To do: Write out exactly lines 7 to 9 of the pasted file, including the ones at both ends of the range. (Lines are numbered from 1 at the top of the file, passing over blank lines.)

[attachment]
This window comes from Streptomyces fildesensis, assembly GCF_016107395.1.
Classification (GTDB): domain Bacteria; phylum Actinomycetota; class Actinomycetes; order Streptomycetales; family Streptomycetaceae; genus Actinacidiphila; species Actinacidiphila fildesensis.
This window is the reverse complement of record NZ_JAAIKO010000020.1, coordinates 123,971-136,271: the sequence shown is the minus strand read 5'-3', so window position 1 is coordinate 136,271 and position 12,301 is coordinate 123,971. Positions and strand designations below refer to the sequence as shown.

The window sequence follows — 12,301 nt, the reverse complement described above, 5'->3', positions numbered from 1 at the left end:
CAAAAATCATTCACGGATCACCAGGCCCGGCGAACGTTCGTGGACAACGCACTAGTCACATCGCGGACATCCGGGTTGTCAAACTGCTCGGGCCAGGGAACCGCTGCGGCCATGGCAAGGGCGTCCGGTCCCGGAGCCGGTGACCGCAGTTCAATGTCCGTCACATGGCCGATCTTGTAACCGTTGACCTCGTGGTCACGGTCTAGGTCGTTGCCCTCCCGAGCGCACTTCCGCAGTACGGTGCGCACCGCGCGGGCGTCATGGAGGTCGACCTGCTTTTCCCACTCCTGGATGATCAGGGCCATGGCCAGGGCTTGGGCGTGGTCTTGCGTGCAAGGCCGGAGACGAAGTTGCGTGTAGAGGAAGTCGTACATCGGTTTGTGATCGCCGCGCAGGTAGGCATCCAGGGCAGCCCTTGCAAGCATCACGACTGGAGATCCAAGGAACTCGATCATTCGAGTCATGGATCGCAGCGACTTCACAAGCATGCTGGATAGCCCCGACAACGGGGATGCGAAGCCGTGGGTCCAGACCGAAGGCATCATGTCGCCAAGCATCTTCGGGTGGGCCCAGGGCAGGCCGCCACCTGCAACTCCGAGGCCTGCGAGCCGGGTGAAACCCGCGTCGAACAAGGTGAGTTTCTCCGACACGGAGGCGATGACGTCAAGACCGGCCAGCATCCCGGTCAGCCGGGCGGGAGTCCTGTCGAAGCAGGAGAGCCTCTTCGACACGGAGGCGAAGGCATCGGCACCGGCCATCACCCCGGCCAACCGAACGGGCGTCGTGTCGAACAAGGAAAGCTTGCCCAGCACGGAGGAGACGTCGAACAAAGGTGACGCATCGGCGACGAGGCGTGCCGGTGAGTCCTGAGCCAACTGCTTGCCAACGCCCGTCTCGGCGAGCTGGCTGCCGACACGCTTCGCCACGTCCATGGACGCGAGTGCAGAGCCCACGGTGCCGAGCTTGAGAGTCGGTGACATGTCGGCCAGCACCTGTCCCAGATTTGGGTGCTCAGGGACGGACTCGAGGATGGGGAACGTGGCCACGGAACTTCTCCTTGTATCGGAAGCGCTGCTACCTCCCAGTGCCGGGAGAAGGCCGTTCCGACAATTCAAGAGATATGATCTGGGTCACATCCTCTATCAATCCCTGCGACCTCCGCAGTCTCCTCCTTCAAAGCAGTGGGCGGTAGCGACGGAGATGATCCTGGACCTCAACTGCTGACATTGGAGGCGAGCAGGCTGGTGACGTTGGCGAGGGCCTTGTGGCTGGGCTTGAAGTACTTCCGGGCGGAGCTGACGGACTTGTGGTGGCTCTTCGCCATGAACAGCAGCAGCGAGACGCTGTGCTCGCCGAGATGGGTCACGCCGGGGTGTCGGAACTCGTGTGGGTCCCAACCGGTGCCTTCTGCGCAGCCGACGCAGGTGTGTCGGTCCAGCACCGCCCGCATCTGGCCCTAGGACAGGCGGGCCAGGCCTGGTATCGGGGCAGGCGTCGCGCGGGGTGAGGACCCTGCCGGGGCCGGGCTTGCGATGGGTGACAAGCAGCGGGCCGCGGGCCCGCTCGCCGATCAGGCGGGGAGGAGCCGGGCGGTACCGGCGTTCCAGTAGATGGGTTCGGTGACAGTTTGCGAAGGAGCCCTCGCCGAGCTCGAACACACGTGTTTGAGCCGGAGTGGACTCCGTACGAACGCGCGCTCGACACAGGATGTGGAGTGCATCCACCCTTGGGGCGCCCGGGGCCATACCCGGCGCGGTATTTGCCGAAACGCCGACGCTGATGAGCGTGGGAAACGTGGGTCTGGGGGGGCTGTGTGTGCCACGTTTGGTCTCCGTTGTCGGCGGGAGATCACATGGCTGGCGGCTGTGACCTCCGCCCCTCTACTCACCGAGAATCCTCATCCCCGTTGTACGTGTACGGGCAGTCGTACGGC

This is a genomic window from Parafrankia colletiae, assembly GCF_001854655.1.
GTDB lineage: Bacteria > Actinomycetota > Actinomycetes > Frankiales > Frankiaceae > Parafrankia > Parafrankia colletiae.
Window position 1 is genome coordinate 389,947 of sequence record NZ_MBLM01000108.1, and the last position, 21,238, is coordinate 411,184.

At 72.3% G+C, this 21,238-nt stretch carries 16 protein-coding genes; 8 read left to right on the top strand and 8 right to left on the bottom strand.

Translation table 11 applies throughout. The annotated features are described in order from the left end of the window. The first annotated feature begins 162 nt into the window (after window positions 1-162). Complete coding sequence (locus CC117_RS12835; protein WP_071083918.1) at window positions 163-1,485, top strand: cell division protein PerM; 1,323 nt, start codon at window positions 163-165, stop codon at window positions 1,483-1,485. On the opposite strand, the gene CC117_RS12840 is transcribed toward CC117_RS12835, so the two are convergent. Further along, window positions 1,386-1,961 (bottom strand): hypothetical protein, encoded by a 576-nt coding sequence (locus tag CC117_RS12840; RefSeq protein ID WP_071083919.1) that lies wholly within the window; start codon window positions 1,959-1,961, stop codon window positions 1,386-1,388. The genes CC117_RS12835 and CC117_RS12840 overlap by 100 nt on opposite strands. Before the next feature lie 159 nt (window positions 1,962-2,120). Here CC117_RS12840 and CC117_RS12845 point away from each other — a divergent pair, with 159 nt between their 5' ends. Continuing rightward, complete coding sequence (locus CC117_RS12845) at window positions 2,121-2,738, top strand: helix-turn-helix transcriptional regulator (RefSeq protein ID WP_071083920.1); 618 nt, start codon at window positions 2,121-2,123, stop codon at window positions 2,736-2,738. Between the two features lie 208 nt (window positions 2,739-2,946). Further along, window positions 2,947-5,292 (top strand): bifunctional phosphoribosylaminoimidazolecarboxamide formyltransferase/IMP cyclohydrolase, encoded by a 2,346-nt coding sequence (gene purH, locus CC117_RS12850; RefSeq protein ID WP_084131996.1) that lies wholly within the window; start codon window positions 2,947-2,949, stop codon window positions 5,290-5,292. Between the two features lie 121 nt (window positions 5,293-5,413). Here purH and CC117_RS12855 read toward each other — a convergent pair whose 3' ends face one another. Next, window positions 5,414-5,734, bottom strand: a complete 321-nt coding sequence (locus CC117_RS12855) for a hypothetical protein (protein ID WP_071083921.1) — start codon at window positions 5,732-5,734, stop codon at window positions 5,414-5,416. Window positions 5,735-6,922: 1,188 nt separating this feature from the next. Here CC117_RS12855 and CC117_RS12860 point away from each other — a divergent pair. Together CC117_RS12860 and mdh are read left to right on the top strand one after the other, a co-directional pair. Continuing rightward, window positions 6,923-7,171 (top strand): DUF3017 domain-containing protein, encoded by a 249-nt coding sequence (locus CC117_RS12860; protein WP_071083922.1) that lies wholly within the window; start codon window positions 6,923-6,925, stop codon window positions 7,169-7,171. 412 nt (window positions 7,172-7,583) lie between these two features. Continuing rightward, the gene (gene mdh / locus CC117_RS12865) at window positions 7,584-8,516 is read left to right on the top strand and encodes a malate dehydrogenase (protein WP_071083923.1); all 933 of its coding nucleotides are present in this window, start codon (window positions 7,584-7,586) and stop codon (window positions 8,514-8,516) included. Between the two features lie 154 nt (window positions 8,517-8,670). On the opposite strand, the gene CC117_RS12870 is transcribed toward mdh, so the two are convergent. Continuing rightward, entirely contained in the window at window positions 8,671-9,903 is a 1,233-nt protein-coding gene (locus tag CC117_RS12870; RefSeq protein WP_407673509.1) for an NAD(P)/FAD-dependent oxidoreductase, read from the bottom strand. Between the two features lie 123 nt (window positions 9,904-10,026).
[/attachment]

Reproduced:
GTDB lineage: Bacteria > Actinomycetota > Actinomycetes > Frankiales > Frankiaceae > Parafrankia > Parafrankia colletiae.
Window position 1 is genome coordinate 389,947 of sequence record NZ_MBLM01000108.1, and the last position, 21,238, is coordinate 411,184.

At 72.3% G+C, this 21,238-nt stretch carries 16 protein-coding genes; 8 read left to right on the top strand and 8 right to left on the bottom strand.